Here's a fresh approach to your next quiet time: Having read through the descriptions of anxiety above, go back and read through some of your favorite Bible stories. Think about the different characters, what they might have felt in the situation and what motivated their choices (right or wrong). Abraham. Sarah. Moses. David. Ruth. Simon Peter. Do you see it?
Anxiety is everywhere.
The pages of the Bible are filled with people who had everyday emotions doing extraordinary things. But what's even more encouraging is this: In those stories we see that the almighty Creator of heaven and earth doesn't watch events unfold from afar. God enters in to emotionally-charged, human situations and sits with us in our fears, griefs and joy. The journey to healing or victory over a struggle may be a long one, but we are never alone. Tell your young people these stories often, and teach them to ask as they read, "Where is God at work amid our feelings, our fears and our anxiety?"
3. You can talk to us.
A helpful article from Lifeway research spotlights data suggesting that although suicide is the second leading cause of death for Americans ages 15 to 34, only 4% of churchgoers who have lost a close friend or family member to suicide say church leaders were aware of their loved one's struggles. What makes this report even more heartbreaking is its finding that "8 in 10 Protestant senior pastors believe their church is equipped to intervene with someone who is threatening suicide." In essence, church leaders want to help—but young people and their families don't know it.
That means we need to be talking about mental health a lot more on Sundays, and every other day of the week. Do some research with your church leadership team. Schedule a sermon series—annually. Invite adults who've struggled with anxiety and depression to share testimonies of what God is doing in their lives, even if they don't feel completely "healed."
Recruit and train a pastoral care team to widen your net of those who can respond with care when they hear someone is struggling. Welcome (or create) support groups, and post their meeting information wherever people might see it.
With your students, sensitively ask direct questions. Follow up with young people you're concerned about. Check in with families who have expressed concerns, and connect them with support. We've crafted Faith in an Anxious World to be a thoughtful, researched curriculum that will help you have more honest conversations with your young people and their families about anxiety.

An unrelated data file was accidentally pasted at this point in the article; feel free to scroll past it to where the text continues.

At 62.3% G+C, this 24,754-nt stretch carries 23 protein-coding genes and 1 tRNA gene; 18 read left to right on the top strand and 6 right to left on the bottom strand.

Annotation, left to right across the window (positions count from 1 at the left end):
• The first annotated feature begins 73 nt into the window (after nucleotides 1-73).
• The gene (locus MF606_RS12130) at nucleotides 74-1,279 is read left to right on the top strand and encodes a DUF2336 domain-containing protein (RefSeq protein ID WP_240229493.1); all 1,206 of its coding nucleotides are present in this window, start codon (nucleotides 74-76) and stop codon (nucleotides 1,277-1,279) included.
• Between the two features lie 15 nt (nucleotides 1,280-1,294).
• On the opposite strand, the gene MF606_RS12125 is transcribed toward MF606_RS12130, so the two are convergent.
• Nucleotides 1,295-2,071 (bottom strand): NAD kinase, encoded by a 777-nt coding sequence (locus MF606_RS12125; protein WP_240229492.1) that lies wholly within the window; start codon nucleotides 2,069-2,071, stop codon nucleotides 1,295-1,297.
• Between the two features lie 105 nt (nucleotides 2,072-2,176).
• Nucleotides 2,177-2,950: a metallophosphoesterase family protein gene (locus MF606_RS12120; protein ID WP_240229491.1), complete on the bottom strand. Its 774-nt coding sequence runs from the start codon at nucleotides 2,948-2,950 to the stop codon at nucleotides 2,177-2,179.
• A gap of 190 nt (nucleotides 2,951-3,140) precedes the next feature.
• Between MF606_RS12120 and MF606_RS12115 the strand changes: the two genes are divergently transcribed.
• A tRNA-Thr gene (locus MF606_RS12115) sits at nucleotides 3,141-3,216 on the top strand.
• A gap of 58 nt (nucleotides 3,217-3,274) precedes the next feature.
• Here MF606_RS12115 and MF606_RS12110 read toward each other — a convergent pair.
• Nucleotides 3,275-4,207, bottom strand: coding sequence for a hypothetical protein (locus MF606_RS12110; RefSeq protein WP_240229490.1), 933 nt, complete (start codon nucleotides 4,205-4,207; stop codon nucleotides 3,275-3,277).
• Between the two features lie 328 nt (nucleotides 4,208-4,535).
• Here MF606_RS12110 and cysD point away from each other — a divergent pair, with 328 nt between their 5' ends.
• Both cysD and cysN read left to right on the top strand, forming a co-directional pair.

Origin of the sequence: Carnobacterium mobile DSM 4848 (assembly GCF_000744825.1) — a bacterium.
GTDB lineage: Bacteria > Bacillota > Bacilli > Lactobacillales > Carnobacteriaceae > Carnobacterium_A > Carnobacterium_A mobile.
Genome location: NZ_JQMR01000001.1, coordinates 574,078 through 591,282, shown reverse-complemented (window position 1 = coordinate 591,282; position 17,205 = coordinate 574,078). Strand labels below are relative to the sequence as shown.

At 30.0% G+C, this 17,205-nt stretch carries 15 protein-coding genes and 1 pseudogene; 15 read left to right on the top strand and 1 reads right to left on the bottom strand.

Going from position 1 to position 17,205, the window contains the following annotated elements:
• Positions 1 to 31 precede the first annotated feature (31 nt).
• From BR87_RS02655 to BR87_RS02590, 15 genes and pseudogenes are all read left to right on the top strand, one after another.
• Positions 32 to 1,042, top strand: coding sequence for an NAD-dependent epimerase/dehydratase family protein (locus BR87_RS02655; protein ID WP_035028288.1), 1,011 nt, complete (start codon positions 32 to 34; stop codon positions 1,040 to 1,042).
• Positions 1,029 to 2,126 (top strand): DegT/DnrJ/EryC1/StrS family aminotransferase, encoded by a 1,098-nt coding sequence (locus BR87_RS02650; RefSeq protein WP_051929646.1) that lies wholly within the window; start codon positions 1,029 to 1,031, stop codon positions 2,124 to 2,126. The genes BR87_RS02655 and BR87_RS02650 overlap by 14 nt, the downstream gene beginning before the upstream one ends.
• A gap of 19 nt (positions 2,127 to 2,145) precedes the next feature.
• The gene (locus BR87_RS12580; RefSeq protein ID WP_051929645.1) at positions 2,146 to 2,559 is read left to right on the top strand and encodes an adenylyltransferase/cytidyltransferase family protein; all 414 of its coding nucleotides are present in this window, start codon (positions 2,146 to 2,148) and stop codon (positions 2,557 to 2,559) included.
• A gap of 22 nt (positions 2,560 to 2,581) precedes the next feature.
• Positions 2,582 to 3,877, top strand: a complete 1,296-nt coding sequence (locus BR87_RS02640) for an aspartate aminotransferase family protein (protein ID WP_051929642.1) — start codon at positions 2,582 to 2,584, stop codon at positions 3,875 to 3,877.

Don't wait for young people who are hurting to come to you. Lead by example, and let your students know that church is a place where they can talk about how they're feeling.
4. Asking for help makes us strong, not weak.
When I was a kid in Sunday school, we used to sing a song that opened with the line, "I'm inside, outside, upright, downright happy all the time." Hopefully, the days when we taught children and young people that if they have enough faith they'll never feel sad, angry or disappointed are long behind us. But are we teaching them that as people of faith, we were created to draw strength from our community?
Get to know mature, caring adults in your church and connect them with young people who need an empathetic ear. Keep a list of trusted and qualified therapists and support organizations in your local community (and consider posting that list where students and parents go for youth ministry information, so they can access it anonymously if they wish). If you're not sure where to start, begin by adding to your phone and perhaps posting in your youth room the National Suicide Prevention Lifeline number: 1-800-273-TALK.
Most importantly, let your young people and their families know that as God's people, we are a circle of care they can turn to in good times and bad.
Rachel Dodd is communication and content lead for the Fuller Youth Institute (FYI). Having ministered to students and families in the U.K. and U.S. for over 15 years, Rachel shares stories and writes resources to help churches care for and listen to today's young people. She and her husband now live in the beautiful Pacific Northwest, and have two daughters who keep life full of adventure.